In that famous fable, it is the tortoise who wins the day at the expense of the faster but more impatient hare. Having observed the ongoing debate on the validity of Environmental and Social Governance (ESG) in business over the last two years, it seems we are in a similar race.
In a recent round of media briefings, Sir Rupert Soames, CEO of business services group Serco made the case for a more considered approach to ESG-led investing and procurement. He argued that a rampant demand for more stringent environmental and social standards could result in ‘unintended consequences’, with publicly-quoted businesses being ‘forced’ to go private as his and other businesses are ‘shunned’ by City investment managers.
With the greatest respect to Sir Rupert, I rather fear he’s missing the point. The emergence of ESG as a social and increasingly investor-led movement, is not being driven by a desire to legislate and regulate businesses into a commercial straight-jacket. Myriad commercial, societal and environmental factors are increasing its prominence and voice in Boardrooms with every business grappling with its own specific set of these challenges.
Put simply, ESG is not about regulation but about a new way of doing business. A new approach that is sustainable in every sense of the word. Most importantly, from a business’ perspective, it is about ensuring companies remain sustainable as a commercial proposition. In time it will just become how everyone does business and far less campaign-based. I believe that when so much is at stake, it is dangerous and lazy to try to position ESG as bureaucratic red tape, dreamt up by mandarins in, Westminster, Brussels or Washington DC.
Sadly, Sir Rupert is not alone. There are many other commentators, perhaps most notably the ex-BlackRock, born-again naysayer Tariq Fancy, who believe ESG has no place in the grown-up world of investing. ESG is being positioned as some kind of latter-day snake oil, designed to offer a false-reading of the investability of a particular company. Some of this rhetoric is sound. Alas some is not. At its heart is the view that ESG does not constitute a business fundamental – in the same way that growth, balance-sheet strength and leadership do. It’s all just a bit of green, lefty-nonsense with no place in the financial markets.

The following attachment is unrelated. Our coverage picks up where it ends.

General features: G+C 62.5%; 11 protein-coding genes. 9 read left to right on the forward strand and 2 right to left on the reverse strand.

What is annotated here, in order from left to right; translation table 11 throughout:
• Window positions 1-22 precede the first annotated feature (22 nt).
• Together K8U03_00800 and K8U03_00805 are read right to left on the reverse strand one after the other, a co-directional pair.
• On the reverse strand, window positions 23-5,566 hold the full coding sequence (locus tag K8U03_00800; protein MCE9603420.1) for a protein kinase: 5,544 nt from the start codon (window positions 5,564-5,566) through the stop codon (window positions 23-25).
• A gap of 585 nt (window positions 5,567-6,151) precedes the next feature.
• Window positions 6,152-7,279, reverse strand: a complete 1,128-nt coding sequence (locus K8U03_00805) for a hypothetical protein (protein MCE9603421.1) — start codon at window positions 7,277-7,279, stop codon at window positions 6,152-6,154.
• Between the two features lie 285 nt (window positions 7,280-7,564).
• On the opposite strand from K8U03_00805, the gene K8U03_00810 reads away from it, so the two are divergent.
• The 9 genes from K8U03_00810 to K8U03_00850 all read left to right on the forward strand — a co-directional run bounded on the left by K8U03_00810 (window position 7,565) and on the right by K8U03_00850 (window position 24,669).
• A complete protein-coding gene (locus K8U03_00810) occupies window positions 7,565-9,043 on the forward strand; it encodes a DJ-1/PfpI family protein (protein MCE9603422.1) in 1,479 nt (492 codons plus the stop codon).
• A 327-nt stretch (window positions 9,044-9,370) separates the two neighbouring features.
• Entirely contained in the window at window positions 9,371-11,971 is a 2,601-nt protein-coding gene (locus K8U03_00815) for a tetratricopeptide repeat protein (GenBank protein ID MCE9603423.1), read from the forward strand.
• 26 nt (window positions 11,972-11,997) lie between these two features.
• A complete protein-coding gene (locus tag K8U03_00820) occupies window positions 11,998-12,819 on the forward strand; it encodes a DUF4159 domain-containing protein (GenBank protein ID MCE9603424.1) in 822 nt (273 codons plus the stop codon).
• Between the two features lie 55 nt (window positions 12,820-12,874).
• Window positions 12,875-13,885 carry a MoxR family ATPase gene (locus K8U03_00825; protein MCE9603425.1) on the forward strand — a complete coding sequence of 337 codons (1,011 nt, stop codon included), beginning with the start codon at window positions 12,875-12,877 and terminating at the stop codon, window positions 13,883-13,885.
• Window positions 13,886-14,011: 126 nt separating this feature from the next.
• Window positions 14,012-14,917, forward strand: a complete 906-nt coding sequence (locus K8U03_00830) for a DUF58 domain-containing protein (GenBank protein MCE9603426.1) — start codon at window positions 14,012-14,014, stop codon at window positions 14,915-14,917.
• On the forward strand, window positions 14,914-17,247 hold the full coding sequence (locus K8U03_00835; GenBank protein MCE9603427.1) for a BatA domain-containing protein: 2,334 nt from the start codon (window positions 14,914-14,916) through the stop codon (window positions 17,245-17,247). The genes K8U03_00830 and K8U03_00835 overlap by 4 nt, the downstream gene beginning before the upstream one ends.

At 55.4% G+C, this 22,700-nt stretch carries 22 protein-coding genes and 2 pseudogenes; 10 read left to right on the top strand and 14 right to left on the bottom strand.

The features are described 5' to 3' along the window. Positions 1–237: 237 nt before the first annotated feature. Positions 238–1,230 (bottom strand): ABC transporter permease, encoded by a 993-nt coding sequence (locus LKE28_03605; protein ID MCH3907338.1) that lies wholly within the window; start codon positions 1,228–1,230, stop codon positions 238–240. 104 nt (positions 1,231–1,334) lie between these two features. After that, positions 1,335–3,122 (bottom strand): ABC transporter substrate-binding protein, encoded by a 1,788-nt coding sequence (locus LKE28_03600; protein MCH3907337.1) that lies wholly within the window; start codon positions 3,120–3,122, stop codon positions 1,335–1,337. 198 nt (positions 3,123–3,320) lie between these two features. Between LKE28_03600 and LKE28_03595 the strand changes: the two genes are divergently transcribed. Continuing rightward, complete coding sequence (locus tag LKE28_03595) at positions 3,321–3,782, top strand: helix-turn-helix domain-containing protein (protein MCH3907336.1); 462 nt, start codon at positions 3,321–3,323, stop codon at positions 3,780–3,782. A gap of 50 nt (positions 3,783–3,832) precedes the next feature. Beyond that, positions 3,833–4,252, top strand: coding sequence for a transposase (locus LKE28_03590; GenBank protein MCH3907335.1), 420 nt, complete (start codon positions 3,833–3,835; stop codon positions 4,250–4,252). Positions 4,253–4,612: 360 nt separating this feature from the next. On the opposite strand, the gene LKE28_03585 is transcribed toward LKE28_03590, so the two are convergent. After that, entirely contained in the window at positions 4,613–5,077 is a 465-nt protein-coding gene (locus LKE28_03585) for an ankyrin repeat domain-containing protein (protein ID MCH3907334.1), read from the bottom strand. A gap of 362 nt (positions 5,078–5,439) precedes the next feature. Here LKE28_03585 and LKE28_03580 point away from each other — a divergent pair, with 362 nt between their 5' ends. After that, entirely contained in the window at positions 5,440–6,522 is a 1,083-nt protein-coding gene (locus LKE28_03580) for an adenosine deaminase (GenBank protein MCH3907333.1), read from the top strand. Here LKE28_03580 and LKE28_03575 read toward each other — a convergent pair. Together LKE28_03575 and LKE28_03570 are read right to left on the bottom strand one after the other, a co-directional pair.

I wouldn’t argue for one minute that strong ESG credentials alone make for a great company or investment– although some might (see below). It is but one, increasingly important, factor as to how a company is judged and valued by its key stakeholders – customers, employees, shareholders and the communities where it operates. Understanding how these constituencies judge a business and how their attitudes are changing is THE critical determinant into whether a company can keep selling and hiring into the future. In other words, whether it is sustainable or not.
Activist investors are taking a keen interest in this area as well – what happened at oil companies should be a wake-up call that the tide is turning. Careful social listening, stakeholder research, professional analysis and financial modelling for impact on market cap are now essential tools Echo’s clients are asking for, to help ensure that they are not stranded when the tide goes out.
These studies shine a light on ESG credibility gaps as well as helping shape the pace and priorities for specific stakeholder engagement or environmental and social change programmes.